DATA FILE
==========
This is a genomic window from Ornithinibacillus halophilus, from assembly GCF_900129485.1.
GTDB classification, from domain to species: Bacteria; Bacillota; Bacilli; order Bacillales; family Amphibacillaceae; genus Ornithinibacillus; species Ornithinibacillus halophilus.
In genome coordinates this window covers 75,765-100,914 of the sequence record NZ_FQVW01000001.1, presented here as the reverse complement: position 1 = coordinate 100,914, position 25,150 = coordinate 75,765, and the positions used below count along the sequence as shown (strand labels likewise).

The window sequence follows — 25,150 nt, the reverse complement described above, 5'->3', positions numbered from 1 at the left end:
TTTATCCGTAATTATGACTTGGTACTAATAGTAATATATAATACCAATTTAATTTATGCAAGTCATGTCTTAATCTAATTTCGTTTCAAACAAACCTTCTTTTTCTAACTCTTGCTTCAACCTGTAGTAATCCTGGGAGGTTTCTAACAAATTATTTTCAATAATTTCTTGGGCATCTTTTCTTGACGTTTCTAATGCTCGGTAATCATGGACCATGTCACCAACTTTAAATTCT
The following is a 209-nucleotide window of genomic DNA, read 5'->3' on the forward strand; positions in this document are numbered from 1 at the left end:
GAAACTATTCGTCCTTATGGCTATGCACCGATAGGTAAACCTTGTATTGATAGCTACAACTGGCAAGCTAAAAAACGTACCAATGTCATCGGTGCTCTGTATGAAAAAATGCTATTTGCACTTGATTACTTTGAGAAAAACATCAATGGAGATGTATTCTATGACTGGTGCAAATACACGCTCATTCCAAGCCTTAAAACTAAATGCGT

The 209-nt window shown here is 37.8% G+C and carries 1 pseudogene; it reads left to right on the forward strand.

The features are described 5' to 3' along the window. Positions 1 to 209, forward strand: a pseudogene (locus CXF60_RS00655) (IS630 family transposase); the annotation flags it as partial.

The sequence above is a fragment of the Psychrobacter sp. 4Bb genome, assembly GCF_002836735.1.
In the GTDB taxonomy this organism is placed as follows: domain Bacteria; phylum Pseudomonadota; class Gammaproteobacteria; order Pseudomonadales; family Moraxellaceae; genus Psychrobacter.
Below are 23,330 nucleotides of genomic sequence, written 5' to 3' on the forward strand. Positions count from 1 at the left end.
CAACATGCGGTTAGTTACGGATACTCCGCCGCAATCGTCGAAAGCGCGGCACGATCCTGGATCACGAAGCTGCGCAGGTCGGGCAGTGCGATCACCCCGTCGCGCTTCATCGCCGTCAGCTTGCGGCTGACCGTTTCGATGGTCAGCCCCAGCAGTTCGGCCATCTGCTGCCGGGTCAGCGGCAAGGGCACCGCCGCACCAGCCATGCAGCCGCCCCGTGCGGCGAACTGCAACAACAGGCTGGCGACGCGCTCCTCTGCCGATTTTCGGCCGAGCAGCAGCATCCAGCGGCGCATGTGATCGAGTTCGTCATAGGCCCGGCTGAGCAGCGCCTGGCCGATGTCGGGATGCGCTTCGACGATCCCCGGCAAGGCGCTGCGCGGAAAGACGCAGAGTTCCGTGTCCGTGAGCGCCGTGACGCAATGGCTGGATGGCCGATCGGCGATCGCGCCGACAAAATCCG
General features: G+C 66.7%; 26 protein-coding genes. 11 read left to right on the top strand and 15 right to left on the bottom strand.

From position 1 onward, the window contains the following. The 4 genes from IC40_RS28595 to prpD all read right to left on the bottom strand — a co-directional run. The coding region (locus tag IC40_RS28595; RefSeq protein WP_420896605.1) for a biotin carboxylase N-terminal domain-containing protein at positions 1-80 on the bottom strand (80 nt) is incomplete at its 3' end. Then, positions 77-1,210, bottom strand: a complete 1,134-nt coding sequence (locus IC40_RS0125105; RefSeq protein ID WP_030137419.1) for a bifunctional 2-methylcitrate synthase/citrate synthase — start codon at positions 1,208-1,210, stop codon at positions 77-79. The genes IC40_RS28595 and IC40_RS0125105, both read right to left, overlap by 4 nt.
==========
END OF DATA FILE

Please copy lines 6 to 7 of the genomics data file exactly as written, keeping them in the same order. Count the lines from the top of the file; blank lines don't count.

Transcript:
The following is a 209-nucleotide window of genomic DNA, read 5'->3' on the forward strand; positions in this document are numbered from 1 at the left end:
GAAACTATTCGTCCTTATGGCTATGCACCGATAGGTAAACCTTGTATTGATAGCTACAACTGGCAAGCTAAAAAACGTACCAATGTCATCGGTGCTCTGTATGAAAAAATGCTATTTGCACTTGATTACTTTGAGAAAAACATCAATGGAGATGTATTCTATGACTGGTGCAAATACACGCTCATTCCAAGCCTTAAAACTAAATGCGT